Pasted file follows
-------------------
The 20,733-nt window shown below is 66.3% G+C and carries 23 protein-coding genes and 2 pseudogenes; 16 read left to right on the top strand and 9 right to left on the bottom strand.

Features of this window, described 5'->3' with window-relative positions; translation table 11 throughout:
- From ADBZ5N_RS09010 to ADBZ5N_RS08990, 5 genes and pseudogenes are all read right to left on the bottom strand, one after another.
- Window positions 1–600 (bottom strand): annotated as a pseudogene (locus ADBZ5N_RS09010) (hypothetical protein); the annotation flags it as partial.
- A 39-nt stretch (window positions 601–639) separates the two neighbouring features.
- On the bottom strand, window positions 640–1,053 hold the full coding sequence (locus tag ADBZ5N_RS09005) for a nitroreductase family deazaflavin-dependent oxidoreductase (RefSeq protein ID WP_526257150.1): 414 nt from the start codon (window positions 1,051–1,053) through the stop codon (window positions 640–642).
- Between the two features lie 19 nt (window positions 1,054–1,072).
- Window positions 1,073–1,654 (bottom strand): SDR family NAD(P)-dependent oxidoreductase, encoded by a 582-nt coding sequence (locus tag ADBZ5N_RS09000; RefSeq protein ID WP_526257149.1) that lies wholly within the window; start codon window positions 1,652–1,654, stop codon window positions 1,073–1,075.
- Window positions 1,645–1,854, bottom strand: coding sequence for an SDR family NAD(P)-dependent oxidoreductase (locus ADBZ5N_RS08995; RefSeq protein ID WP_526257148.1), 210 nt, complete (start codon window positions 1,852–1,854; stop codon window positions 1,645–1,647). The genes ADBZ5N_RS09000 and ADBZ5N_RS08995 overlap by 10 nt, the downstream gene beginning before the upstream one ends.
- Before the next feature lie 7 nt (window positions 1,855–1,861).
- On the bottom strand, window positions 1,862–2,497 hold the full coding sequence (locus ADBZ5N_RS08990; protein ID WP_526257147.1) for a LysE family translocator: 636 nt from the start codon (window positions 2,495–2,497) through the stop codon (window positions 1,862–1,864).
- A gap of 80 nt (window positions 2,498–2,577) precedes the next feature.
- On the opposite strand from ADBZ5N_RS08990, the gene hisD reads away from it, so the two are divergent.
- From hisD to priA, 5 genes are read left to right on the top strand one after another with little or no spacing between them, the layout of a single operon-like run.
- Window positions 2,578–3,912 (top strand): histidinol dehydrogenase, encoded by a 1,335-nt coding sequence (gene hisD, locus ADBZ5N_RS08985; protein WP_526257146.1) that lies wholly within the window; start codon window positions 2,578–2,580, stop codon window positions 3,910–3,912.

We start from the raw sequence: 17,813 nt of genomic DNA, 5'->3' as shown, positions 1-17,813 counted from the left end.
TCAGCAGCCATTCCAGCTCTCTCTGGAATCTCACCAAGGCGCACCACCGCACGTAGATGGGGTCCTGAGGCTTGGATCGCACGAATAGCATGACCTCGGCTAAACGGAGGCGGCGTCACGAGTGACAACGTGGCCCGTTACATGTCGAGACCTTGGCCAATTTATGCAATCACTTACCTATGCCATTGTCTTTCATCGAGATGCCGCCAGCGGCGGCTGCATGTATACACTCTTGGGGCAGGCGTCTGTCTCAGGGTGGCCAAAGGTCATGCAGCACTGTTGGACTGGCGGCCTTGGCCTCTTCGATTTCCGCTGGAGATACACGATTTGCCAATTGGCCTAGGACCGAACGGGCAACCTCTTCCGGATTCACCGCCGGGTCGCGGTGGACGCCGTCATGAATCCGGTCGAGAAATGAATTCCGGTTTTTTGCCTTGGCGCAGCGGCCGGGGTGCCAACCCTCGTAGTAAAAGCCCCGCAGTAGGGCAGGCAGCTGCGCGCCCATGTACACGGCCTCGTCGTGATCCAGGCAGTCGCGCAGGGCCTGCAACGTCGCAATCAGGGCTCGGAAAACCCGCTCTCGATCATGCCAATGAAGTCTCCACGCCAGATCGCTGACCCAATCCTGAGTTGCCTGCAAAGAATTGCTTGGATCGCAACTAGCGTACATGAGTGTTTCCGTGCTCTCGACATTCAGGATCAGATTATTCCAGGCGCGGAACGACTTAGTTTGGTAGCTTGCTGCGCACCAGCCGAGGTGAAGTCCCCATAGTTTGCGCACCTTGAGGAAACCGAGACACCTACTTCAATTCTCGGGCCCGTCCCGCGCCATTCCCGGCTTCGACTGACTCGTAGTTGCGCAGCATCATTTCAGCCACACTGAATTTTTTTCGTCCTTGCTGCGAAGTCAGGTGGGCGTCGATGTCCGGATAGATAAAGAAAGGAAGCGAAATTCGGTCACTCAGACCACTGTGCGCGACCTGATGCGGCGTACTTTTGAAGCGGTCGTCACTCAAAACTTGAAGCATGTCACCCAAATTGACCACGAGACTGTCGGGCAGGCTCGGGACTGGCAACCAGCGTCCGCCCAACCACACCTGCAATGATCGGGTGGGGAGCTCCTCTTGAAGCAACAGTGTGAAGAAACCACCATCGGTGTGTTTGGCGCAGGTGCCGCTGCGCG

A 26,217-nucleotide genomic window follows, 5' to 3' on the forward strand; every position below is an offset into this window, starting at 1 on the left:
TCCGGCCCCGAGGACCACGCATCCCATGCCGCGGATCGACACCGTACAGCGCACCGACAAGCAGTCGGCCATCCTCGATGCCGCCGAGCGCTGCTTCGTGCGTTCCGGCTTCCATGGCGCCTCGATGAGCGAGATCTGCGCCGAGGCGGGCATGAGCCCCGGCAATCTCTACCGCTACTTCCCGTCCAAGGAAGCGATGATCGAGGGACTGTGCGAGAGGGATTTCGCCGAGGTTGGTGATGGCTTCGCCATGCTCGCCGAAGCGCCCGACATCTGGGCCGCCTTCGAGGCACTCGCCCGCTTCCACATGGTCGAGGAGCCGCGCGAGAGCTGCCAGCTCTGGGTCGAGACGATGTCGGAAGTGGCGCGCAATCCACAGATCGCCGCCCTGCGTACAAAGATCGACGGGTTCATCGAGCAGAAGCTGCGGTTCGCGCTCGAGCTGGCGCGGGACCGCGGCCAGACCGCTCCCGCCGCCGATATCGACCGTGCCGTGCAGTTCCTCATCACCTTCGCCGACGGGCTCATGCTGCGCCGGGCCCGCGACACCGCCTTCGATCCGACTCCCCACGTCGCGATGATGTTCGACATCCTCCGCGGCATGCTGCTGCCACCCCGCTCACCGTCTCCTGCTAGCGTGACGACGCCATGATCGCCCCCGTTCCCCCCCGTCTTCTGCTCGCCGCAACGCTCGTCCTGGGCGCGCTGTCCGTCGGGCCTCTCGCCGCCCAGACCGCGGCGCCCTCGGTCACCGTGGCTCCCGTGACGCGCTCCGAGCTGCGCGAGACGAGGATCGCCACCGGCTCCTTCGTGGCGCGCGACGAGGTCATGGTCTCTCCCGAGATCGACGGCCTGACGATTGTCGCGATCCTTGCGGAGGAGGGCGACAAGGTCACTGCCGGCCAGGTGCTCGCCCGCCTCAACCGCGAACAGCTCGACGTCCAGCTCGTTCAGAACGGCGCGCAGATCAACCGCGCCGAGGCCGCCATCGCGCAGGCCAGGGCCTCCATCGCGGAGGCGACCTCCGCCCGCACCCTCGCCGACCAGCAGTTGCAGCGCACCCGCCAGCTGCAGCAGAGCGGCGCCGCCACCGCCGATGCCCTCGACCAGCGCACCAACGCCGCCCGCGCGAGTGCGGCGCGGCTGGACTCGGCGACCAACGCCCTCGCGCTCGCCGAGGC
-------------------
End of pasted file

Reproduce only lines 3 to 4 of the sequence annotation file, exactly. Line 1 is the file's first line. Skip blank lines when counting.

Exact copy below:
- From ADBZ5N_RS09010 to ADBZ5N_RS08990, 5 genes and pseudogenes are all read right to left on the bottom strand, one after another.
- Window positions 1–600 (bottom strand): annotated as a pseudogene (locus ADBZ5N_RS09010) (hypothetical protein); the annotation flags it as partial.